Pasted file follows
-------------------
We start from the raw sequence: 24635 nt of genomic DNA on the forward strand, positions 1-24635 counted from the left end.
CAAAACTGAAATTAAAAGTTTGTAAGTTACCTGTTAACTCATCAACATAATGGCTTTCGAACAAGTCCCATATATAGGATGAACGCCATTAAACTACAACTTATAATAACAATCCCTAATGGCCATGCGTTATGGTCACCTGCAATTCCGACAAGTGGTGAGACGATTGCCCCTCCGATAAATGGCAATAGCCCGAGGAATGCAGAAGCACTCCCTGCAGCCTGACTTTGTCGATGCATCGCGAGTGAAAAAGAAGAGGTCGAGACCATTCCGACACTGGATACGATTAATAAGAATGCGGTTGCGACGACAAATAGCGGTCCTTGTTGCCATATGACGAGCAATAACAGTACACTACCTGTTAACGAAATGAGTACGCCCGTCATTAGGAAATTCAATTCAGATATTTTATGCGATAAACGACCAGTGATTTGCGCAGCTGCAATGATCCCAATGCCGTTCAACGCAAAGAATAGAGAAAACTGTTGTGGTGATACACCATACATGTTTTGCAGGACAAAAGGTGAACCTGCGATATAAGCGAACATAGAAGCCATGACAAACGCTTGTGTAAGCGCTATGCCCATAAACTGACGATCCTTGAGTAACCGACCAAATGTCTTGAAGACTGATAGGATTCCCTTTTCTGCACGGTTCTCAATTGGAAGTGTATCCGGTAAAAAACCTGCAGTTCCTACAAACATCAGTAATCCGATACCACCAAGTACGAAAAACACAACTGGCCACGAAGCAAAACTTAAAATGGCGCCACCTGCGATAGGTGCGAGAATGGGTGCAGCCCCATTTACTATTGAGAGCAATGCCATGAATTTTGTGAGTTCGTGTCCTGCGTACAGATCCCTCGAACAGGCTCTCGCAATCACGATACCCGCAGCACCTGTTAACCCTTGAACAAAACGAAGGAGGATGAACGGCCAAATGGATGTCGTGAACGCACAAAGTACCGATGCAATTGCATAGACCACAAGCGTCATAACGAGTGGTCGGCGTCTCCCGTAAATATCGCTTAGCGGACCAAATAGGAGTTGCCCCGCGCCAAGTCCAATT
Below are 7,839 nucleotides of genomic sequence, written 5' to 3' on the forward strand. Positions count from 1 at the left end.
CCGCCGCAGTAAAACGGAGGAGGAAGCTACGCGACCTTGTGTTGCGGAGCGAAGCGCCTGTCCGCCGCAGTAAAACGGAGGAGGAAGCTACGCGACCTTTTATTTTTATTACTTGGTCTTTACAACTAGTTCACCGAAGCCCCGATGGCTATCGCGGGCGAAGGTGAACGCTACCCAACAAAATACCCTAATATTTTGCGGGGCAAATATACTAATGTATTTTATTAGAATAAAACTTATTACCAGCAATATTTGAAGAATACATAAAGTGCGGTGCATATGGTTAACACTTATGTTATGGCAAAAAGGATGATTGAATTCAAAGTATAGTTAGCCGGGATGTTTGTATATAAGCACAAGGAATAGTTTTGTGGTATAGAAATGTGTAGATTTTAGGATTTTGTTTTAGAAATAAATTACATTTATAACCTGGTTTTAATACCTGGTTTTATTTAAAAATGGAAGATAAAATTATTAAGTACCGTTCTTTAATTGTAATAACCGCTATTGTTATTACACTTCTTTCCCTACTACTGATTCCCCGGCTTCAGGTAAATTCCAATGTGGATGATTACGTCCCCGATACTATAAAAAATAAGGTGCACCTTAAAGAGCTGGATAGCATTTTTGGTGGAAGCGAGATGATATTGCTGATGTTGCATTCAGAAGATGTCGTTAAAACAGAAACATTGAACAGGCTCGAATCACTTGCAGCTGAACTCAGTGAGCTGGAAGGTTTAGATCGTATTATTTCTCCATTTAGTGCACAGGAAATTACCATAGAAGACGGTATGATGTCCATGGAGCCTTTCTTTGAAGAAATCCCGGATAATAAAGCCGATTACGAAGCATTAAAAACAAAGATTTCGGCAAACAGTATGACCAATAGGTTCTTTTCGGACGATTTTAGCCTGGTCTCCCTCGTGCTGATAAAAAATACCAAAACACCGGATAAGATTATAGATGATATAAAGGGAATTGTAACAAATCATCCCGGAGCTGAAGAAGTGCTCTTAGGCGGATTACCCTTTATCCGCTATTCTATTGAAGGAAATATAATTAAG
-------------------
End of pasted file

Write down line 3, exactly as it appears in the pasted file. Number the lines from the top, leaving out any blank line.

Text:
Below are 7,839 nucleotides of genomic sequence, written 5' to 3' on the forward strand. Positions count from 1 at the left end.